Rackspace cooked up OpenStack---a cloud operating system---with NASA and has been among its largest evangelists as 125 companies have joined the movement.
One large question for me has always revolved around why. Rackspace is a hosting and cloud infrastructure as a service provider. OpenStack clearly has a role, but the strategic importance isn't always obvious.
After a chat with Rackspace CTO John Engates the role of OpenStack is much more clear. In a nutshell, OpenStack is a bridge for Rackspace to ultimately find new revenue streams. Rackspace has moved from hosting to cloud and will ultimately layer in more services.
Engates was in Orlando at the Gartner Symposium to talk to enterprise technology executives. Rackspace, which is well known among startups as an Amazon Web Services competitor, isn't on the radar of many enterprises.
"We're looking to get the word out to CIOs," acknowledged Engates. This disconnect comes as Rackspace offers a hybrid hosting-cloud model that would appeal to companies.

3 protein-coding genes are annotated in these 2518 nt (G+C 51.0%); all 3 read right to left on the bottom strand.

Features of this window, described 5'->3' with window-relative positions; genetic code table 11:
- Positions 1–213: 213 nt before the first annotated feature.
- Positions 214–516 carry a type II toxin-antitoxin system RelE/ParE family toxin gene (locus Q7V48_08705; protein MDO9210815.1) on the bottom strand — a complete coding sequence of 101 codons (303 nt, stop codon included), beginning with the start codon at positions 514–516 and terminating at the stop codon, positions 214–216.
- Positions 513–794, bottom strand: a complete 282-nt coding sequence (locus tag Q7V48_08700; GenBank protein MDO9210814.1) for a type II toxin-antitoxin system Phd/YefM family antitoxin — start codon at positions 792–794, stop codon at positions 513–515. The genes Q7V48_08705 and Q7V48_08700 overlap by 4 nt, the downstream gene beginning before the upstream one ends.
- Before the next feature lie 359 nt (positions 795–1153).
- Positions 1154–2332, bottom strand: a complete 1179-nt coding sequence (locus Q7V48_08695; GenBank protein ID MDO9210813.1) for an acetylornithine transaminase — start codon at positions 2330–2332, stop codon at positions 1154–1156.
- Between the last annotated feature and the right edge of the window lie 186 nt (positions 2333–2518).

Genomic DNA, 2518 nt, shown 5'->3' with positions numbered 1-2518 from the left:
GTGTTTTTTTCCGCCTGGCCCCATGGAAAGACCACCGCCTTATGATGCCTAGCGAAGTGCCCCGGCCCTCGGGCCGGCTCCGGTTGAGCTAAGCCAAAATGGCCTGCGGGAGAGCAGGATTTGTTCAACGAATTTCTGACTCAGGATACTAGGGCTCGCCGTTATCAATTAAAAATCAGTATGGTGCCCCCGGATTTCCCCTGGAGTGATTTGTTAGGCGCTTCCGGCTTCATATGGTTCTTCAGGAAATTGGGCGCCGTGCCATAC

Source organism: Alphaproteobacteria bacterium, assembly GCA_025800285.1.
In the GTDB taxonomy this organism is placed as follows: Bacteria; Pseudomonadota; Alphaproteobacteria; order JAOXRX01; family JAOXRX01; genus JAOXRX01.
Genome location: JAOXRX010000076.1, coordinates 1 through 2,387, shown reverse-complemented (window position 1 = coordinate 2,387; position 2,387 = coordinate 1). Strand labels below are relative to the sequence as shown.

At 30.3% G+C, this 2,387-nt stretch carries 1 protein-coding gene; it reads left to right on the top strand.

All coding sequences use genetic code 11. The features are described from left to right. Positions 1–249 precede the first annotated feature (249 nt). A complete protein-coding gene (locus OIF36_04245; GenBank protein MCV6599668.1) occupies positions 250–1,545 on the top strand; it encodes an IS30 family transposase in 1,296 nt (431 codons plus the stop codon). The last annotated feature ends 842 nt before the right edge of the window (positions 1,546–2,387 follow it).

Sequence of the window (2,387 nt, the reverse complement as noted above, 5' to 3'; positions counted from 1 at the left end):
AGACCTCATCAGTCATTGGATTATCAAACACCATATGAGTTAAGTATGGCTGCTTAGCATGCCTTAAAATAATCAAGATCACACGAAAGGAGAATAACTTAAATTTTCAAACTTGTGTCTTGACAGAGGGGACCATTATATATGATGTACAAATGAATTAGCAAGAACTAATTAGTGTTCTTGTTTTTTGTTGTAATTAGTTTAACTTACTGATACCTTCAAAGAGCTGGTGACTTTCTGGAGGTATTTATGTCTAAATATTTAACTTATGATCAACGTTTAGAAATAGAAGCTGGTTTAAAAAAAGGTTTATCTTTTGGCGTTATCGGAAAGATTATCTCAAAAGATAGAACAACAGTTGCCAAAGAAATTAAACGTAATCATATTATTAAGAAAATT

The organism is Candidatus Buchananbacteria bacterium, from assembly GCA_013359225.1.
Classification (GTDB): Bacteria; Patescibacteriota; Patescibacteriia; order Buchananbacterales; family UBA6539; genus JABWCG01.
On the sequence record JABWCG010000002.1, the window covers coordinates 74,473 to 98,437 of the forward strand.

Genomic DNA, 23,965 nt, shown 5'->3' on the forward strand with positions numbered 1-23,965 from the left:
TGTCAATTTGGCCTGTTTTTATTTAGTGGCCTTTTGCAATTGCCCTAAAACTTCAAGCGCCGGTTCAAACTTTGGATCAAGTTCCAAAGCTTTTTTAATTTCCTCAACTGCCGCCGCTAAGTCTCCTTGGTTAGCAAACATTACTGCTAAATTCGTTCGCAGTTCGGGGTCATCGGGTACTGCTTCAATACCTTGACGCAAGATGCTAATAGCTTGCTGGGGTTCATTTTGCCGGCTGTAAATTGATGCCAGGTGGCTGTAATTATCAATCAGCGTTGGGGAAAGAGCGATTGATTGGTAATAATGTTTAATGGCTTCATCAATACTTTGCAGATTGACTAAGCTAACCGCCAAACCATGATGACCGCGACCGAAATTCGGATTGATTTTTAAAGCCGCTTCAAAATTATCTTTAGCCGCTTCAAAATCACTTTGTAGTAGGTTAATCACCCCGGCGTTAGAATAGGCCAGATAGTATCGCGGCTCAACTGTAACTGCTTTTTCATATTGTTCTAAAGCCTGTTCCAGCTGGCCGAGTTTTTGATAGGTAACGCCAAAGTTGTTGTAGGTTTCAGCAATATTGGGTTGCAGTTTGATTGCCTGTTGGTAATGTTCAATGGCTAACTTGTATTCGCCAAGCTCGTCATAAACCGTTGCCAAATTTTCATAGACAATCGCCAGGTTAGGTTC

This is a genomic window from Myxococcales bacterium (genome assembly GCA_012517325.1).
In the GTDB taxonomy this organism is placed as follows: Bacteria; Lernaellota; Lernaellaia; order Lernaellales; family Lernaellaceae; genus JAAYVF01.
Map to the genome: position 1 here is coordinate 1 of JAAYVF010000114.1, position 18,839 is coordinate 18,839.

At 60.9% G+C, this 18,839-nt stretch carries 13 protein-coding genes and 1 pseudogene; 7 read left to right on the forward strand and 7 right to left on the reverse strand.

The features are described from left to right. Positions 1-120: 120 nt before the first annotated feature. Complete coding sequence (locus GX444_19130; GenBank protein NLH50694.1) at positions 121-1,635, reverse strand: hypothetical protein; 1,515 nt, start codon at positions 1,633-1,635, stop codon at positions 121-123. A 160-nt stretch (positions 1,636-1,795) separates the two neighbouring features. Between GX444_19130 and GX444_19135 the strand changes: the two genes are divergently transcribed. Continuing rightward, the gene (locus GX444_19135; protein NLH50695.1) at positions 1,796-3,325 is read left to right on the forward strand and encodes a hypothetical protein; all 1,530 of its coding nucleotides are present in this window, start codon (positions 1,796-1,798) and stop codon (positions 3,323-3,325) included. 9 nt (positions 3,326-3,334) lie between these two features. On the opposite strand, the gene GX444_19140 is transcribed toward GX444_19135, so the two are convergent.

So where does OpenStack fit in? OpenStack is the conversation starter with many tech execs wary of being locked into VMware. Rackspace is essentially courting enterprises by serving up OpenStack as a way to run private clouds---also known as data centers. When this private cloud arrangement is set up, there's a nice path to Rackspace's hosting and cloud offerings.
The future boils down to Rackspace offering to run those data centers and handle various services. "In the OpenStack model, we can offer services on top of your data center and services outside the walls of our operations," said Engates.
Today, Rackspace is doing some consulting, but in the future it will transition from hosting to more services. When that happens, Rackspace will have a third revenue stream.
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